All too often, we can focus our time and energy on filling the open positions and forget to give the necessary attention to the dedicated employees currently working for our companies. This is especially true of our top performers. Managers will often begin to take the hard work of employees and their loyalty for granted. However, when it comes to dedicating company resources and decreasing hiring costs, it can be more financially viable to focus on keeping the employees that we currently have happy and trying to increase their retention rates. In this article, we will uncover some tips and tricks on how to do this best.
You probably already know this, but it is always worth a reminder: It can be twice as expensive to lose an employee as it is to keep one on your team. These costs include factors such as the initial job posting and hiring process, plus onboarding and training. Not to mention, there are also additional costs associated with errors that are more likely to occur with new employees.
So how can you make sure that your current employees are happy and will be with you for the long-haul? Top talents are likely to leave their current positions due to either issues with their direct management or lack of perceived future job opportunities. Overtime, employees are more likely to have issues with negative working environments; this includes feeling unheard or unappreciated.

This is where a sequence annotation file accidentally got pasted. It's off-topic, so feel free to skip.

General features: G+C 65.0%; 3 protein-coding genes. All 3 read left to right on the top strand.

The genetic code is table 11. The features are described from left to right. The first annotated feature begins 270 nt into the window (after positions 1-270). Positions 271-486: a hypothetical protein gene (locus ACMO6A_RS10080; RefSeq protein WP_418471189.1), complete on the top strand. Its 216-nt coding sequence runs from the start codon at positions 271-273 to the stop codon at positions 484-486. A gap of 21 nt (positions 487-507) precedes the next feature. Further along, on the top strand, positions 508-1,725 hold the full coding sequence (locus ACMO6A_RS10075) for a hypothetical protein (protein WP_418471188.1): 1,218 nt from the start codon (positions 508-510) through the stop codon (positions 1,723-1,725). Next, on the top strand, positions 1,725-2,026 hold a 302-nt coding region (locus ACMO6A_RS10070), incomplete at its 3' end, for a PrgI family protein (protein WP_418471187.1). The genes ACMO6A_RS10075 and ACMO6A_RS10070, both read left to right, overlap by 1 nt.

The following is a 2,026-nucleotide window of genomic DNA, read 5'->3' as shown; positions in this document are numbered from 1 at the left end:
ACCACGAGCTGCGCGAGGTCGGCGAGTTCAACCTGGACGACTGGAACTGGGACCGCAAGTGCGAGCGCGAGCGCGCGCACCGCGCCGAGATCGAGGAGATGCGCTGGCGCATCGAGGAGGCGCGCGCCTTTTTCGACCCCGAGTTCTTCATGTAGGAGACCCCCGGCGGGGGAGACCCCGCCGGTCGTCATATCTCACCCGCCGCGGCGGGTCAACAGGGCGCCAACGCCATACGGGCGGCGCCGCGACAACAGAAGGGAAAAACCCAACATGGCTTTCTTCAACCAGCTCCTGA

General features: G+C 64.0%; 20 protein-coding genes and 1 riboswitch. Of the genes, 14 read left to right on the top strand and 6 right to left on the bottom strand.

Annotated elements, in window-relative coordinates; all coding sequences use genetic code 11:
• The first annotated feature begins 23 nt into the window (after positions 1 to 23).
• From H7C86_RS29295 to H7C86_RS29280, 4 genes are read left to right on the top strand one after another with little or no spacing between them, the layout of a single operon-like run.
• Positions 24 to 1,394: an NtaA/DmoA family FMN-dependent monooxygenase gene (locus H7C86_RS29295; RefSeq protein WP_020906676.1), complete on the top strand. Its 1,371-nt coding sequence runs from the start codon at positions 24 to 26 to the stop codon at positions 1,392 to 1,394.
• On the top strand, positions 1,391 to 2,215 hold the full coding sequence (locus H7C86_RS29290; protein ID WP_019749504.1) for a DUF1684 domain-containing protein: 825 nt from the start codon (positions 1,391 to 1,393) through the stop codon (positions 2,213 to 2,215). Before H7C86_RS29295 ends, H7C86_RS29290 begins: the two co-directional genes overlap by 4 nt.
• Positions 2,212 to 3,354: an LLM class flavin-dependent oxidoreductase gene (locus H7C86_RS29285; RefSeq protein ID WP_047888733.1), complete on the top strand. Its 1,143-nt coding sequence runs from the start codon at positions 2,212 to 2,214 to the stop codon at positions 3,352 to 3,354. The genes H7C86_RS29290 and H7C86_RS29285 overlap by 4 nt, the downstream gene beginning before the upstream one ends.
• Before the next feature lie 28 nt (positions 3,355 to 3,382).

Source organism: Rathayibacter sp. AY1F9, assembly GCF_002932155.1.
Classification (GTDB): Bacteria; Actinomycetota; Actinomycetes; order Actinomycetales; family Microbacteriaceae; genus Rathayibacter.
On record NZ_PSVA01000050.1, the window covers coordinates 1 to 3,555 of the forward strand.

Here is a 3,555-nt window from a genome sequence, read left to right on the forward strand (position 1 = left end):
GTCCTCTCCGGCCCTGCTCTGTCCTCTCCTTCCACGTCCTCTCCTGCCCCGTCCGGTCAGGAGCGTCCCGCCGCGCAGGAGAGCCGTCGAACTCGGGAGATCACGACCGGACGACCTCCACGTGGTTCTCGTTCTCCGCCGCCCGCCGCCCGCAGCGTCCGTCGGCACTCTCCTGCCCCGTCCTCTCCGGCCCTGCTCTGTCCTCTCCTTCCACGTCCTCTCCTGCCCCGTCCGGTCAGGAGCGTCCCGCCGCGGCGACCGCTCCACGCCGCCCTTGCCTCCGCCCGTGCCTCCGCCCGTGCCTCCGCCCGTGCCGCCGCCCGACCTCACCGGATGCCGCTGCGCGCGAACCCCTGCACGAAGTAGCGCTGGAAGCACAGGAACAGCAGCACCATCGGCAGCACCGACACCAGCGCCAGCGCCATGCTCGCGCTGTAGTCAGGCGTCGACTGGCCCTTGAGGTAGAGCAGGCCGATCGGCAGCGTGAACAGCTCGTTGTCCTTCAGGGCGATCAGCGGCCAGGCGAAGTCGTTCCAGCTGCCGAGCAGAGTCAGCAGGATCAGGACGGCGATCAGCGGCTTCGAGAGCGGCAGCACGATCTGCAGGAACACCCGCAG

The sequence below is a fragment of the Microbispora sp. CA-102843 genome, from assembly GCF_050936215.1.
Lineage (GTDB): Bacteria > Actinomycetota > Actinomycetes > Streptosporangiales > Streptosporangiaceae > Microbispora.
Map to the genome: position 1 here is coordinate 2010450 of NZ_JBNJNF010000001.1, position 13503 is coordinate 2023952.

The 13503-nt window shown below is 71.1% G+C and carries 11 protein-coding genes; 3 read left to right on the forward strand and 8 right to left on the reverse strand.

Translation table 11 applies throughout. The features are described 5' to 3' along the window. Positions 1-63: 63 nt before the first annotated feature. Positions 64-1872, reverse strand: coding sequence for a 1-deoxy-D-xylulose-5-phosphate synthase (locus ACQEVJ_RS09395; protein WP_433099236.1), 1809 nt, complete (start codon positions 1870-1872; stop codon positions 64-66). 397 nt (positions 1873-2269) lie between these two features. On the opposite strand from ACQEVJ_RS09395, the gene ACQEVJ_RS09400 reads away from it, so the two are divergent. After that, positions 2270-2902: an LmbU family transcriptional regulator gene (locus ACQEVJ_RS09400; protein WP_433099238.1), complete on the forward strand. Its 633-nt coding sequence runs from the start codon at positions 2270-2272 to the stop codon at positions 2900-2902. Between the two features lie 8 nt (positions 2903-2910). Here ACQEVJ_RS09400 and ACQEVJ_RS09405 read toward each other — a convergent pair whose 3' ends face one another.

In situations like this, one should not be amazed that talented employees start to consider their alternatives. They have options, and why should they not start to look for a company that will appreciate their efforts and talents? If you want these employees to stay happy and productive, you need to make sure that they feel valued. This includes making sure that they can see a path forward within their own career trajectory.
Most people would understandably believe that compensation is the most important determinant in turnover. Essentially, that people will leave if they believe they are being paid too little. In fact, what studies have shown is that appreciation and recognition tend to play a bigger role in an individual’s happiness within their position. This can be as easy as – either personally or publicly – recognizing the employee for a job well done. Or having a team lunch at the end of a stressful project. It is simple things such as this that can go a long way in making team members feel valued and respected. Even more, it will help ensure that they will continue to be dedicated and committed to the team.
By recognizing tenured team members who are doing a good job, you can also encourage new members of your team – the ones who typically get most of your attention and energy. This serves as a reminder that they will continue to be valued and set a good example for something they can work for in the future.
Photo by Simon Maage on Unsplash